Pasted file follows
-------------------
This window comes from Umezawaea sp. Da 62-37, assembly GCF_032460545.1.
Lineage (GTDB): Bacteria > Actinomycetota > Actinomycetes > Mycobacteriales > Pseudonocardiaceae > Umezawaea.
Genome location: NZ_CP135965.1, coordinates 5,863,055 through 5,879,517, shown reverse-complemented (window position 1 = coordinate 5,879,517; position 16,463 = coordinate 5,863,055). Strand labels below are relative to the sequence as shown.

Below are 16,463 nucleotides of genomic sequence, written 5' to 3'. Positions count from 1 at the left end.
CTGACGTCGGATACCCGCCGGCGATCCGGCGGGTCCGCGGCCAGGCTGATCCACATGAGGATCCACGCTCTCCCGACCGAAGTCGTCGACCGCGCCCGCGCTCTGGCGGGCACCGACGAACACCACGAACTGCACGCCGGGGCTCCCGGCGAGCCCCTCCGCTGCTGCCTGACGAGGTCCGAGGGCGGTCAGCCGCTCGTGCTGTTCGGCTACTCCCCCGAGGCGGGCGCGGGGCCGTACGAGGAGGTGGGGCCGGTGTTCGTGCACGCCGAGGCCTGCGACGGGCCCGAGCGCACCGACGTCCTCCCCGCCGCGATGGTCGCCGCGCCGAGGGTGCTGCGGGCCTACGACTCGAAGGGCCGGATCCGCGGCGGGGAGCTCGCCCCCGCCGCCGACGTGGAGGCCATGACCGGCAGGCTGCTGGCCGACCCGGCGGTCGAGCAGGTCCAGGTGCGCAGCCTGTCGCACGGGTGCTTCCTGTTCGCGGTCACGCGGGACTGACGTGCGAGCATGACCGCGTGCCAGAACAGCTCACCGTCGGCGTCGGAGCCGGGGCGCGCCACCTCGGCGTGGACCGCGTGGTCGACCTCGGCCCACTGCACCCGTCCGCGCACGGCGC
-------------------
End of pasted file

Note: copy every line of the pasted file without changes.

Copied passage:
This window comes from Umezawaea sp. Da 62-37, assembly GCF_032460545.1.
Lineage (GTDB): Bacteria > Actinomycetota > Actinomycetes > Mycobacteriales > Pseudonocardiaceae > Umezawaea.
Genome location: NZ_CP135965.1, coordinates 5,863,055 through 5,879,517, shown reverse-complemented (window position 1 = coordinate 5,879,517; position 16,463 = coordinate 5,863,055). Strand labels below are relative to the sequence as shown.

Below are 16,463 nucleotides of genomic sequence, written 5' to 3'. Positions count from 1 at the left end.
CTGACGTCGGATACCCGCCGGCGATCCGGCGGGTCCGCGGCCAGGCTGATCCACATGAGGATCCACGCTCTCCCGACCGAAGTCGTCGACCGCGCCCGCGCTCTGGCGGGCACCGACGAACACCACGAACTGCACGCCGGGGCTCCCGGCGAGCCCCTCCGCTGCTGCCTGACGAGGTCCGAGGGCGGTCAGCCGCTCGTGCTGTTCGGCTACTCCCCCGAGGCGGGCGCGGGGCCGTACGAGGAGGTGGGGCCGGTGTTCGTGCACGCCGAGGCCTGCGACGGGCCCGAGCGCACCGACGTCCTCCCCGCCGCGATGGTCGCCGCGCCGAGGGTGCTGCGGGCCTACGACTCGAAGGGCCGGATCCGCGGCGGGGAGCTCGCCCCCGCCGCCGACGTGGAGGCCATGACCGGCAGGCTGCTGGCCGACCCGGCGGTCGAGCAGGTCCAGGTGCGCAGCCTGTCGCACGGGTGCTTCCTGTTCGCGGTCACGCGGGACTGACGTGCGAGCATGACCGCGTGCCAGAACAGCTCACCGTCGGCGTCGGAGCCGGGGCGCGCCACCTCGGCGTGGACCGCGTGGTCGACCTCGGCCCACTGCACCCGTCCGCGCACGGCGC